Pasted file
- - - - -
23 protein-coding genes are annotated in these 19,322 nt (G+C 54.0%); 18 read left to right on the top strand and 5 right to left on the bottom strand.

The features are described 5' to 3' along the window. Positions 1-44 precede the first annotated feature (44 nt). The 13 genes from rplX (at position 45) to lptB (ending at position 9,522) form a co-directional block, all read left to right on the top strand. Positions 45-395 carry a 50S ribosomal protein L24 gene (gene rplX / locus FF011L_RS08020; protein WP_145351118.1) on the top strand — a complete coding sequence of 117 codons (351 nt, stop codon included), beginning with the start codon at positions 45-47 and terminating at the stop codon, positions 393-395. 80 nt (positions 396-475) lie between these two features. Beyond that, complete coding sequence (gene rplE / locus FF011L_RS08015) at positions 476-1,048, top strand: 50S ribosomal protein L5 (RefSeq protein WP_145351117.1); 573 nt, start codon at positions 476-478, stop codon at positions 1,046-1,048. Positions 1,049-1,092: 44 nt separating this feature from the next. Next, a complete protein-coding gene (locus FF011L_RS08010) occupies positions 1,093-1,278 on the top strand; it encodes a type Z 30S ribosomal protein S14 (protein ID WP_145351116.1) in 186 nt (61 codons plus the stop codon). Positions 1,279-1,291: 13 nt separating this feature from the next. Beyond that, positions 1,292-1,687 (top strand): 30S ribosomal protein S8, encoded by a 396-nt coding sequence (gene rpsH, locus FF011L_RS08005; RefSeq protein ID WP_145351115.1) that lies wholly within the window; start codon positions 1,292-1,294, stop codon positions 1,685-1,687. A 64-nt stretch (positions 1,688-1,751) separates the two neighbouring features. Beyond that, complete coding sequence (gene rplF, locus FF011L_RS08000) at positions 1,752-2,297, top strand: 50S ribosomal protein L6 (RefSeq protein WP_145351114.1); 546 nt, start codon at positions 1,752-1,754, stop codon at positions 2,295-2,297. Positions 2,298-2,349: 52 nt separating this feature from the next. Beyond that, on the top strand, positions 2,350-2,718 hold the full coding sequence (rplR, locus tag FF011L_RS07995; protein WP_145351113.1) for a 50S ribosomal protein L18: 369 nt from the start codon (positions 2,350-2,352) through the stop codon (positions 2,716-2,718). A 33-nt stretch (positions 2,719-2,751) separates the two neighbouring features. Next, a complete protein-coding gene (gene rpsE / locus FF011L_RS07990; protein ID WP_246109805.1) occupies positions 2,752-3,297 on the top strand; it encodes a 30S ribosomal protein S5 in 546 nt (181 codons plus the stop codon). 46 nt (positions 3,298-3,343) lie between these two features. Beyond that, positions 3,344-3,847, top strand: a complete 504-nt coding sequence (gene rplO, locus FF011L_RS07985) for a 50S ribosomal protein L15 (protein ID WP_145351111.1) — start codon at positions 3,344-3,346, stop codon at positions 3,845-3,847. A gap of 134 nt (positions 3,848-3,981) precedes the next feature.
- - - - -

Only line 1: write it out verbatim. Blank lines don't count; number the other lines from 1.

23 protein-coding genes are annotated in these 19,322 nt (G+C 54.0%); 18 read left to right on the top strand and 5 right to left on the bottom strand.